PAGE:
Toedtoes Well-Known Member

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    If the light won't stay on, you may have damaged or moved the thermocouple when you cleaned everything out. Thermocouplers are cheap and easy to replace. Just youtube for how it should sit on the flame.
     
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  12. ve3tiz

    ve3tiz Member

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    GOOD NEWS! I woke up this a.m. to discover the fridge at 35F. Outside overnight temp was 70F. That's extremely good cooling in my books. It's now been on continuously nearly 12 hours. I'll have my DW monitor the fridge temp throughout the day as we do expect another scorcher (high 90F). Thanks to all for your advice/responses.
     
  13. Anthony Hitchings

    Anthony Hitchings Well-Known Member

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    90 deg is not a scorcher, not even toasty.
     
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  14. BuddyRich

    BuddyRich New Member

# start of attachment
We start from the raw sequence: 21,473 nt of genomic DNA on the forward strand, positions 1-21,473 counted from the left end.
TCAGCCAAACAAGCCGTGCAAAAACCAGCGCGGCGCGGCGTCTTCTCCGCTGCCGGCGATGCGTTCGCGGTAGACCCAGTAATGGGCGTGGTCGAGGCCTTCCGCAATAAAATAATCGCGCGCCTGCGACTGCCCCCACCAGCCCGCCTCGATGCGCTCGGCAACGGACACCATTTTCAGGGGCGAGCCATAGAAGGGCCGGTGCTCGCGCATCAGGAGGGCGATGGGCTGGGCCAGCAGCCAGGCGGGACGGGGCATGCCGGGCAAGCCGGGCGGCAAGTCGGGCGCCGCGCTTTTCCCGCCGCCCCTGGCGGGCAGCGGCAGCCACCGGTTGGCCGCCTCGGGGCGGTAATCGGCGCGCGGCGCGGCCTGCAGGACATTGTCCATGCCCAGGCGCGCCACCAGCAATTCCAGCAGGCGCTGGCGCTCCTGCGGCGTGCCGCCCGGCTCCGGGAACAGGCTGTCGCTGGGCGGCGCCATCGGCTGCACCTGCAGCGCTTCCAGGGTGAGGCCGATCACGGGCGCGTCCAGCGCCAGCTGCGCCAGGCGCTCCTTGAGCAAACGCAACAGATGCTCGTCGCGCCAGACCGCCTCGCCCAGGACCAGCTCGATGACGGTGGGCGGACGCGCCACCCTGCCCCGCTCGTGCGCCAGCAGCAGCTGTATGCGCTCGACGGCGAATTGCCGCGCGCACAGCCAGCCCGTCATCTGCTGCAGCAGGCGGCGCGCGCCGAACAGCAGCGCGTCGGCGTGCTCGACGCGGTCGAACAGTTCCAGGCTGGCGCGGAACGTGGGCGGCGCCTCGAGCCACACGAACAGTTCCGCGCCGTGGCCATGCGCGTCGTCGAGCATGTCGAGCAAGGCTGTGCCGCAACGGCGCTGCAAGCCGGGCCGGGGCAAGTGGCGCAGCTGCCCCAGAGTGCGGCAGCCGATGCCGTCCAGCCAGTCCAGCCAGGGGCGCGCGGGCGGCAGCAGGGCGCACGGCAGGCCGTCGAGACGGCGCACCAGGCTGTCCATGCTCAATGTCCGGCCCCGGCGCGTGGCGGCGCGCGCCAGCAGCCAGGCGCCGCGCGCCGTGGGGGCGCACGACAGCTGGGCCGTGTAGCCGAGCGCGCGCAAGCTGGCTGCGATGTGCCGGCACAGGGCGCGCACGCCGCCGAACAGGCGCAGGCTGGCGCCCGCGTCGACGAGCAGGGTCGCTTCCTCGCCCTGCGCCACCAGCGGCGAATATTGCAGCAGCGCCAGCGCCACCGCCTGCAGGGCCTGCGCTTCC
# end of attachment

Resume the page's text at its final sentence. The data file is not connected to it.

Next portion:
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    Can you post a link to that video. I think I need to do the same. Fridge is fine on battery and shore but won't stay working on propane.
     
  15. Toedtoes

    Toedtoes Well-Known Member

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    My first trip to Ottawa, Ontario, I arrived during a major heatwave... It was 90 degrees F.

    Another time, a Canadian friends was going to a bbq on New Years Eve due to the unusually warm weather... It was 53 degrees F.

    I have to say, I prefer their definitiom of hot over ours. :)
     
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  16. ve3tiz

    ve3tiz Member